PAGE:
#WineWednesday: It’s a Promising Harvest from the Best Wineries in Texas

by TLM Team on October 5, 2022 in Food+Drink,

October is Texas Wine Month. The wine grape harvest is coming to a close and wineries are busy processing fruit. Even with a slow kick off to wine harvesting season, wineries around Texas are beaming with excitement as this year’s yield will be particularly delicious in flavor. Here are comments from winery owners and winemakers from some of the best wineries in the state.


Fall Creek Vineyards

Fall Creek Vineyards, one of the oldest and most storied wineries in Texas, has had another promising growing season. Director of winemaking, Sergio Cuadra, shares his harvest report.

The red grapes at Fall Creek Vineyard are grown to perfection this year. Keep your eyes out for their Tempranillo. Photo courtesy Big Thirst Marketing.

The 2022 growing season got off to a slow start. Bud break in the vineyards was later than usual because cold temperatures lasted into mid-March. That kept the plants from moving to bud break until April, which is unusual in Texas and similar to timing for the West Coast. However, the grapes matured very quickly this year because the temperature degree days were considerably warmer. The summer and the growing season as a whole have been warmer than usual. In fact, every month starting with bud break in April has been warmer than every month in previous years since 2014. The 2022 harvest has been one of the earliest harvests of recent history. In the Texas Hill Country, harvest started in mid-July and was mostly complete by the first week of August. That is about two weeks ahead of typical years.

The vineyard loads were slightly below average. The vines in the Hill Country are still recovering from last year’s freeze. So they have slightly smaller crops, but nice fruit. Cuadra’s take from the reds is that they will have well-developed tannins, and perhaps more structure than previous years. Their extraction strategy has been adjusted to manage the greater tannins. They’re reducing skin contact and doing gentle pump overs to keep the silky texture. The grapes look fantastic this year. Overall really good quality fruit. The red grapes already show a promising vintage. In particular, Tempranillo is looking fantastic. Its quality is above average.

Kerrville Hills Winery

Kerrville Hills Winery is located just north of Kerrville. Winery owner and winemaker, John Rivenburgh, is upbeat about this year’s harvest. We brought you an introduction to this winery in this article

Almost 100 tons of tenants, a red wine grape, is being harvested at Kerrville Hills Winery. Photo courtesy Big Thirst Marketing.

They work closely with high quality farmers throughout the entire year to assist with vineyard management and growing decisions. Because of this tight collaboration, their fruit is phenomenal. Despite seeing lower yields in some vineyards around Texas, their 2022 harvest has produced enough tonnage to fulfill all their incubator member’s fruit needs, as well as their own. This season, they have harvested 57 tons, with 35 tons coming from vineyards in the Hill Country, and 22 tons from their growers in the Texas High Plains. They have brought in 15 different varieties, from 10 vineyards in the Hill Country, and three vineyards in the High Plains.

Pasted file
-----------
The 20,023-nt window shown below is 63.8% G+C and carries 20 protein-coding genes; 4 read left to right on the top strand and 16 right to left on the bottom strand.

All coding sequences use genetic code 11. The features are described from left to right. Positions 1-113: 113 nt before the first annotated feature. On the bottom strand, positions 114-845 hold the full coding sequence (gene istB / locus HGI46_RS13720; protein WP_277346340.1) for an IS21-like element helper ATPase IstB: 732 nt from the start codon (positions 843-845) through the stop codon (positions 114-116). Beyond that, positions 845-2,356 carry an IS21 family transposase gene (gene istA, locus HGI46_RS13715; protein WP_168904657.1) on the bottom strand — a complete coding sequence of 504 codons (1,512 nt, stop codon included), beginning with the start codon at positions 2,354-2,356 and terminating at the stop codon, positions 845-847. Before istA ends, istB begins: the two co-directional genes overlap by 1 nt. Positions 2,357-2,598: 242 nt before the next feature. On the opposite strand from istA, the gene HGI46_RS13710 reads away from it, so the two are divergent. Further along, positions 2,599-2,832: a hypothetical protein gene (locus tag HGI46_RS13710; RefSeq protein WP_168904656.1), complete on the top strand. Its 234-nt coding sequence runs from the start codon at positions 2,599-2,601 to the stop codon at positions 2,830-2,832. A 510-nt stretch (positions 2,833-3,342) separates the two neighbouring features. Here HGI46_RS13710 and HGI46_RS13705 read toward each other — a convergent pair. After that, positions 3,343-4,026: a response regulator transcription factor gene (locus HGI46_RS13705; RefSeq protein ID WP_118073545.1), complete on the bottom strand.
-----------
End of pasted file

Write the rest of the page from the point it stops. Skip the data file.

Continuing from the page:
Ron Yates Wines

Ron Yates Wines, located in Johnson City, Texas. Owner, Ron Yates, says this year will be a Vintage to Rival 2017, which was one of the best in the Texas wine industry.

At Ron Yates Estate Vineyard, they are harvesting some of their best wine in the past five yards. It is debatably going to be better than their best in the Texas wine industry. Photo courtesy Big Thirst Marketing.

 Each growing season presents its own unique challenges in the vineyard. 2022 is no exception. This year they experienced a later than usual bud break because of an extended cold season (some people call it winter), a gusty spring, and a searingly hot summer all wrapped up in a drawn-out dry spell. All of that made for a shortened growing season for their grapevines both in the Texas Hill Country and in the High Plains. 

 So, what does that mean for the 2022 vintage?

>The strong winds in Spring blew away a lot of grape flowers, so many of the vineyards in the state have smaller crops.

>They’re harvesting a bit later than years prior in the Hill Country and High Plains.

>The high heat and lack of rain have pushed the sugar levels higher in the grapes, but proper irrigation has allowed grapes to fully ripen before they get too sweet and lose their acidity. 

 Despite smaller crops, they are seeing amazing quality from several of their vineyards. Their own estate grown Tempranillo is insanely incredible. The Mourvèdre from Sandy Road Vineyard is going to make fantastic wine. Their Merlot and Cabernet from Friesen Vineyards will be a show-stopper again this year.

The best-managed vineyards in Texas will have a smaller than usual crop, but with stellar quality. They think this will be one of the best vintages in recent history and may be even better than the wines made in 2017.  

Texas Heritage Winery

 Texas Heritage Winery, located in Fredericksburg, provided a Harvest Report from co-founder, Susan Johnson.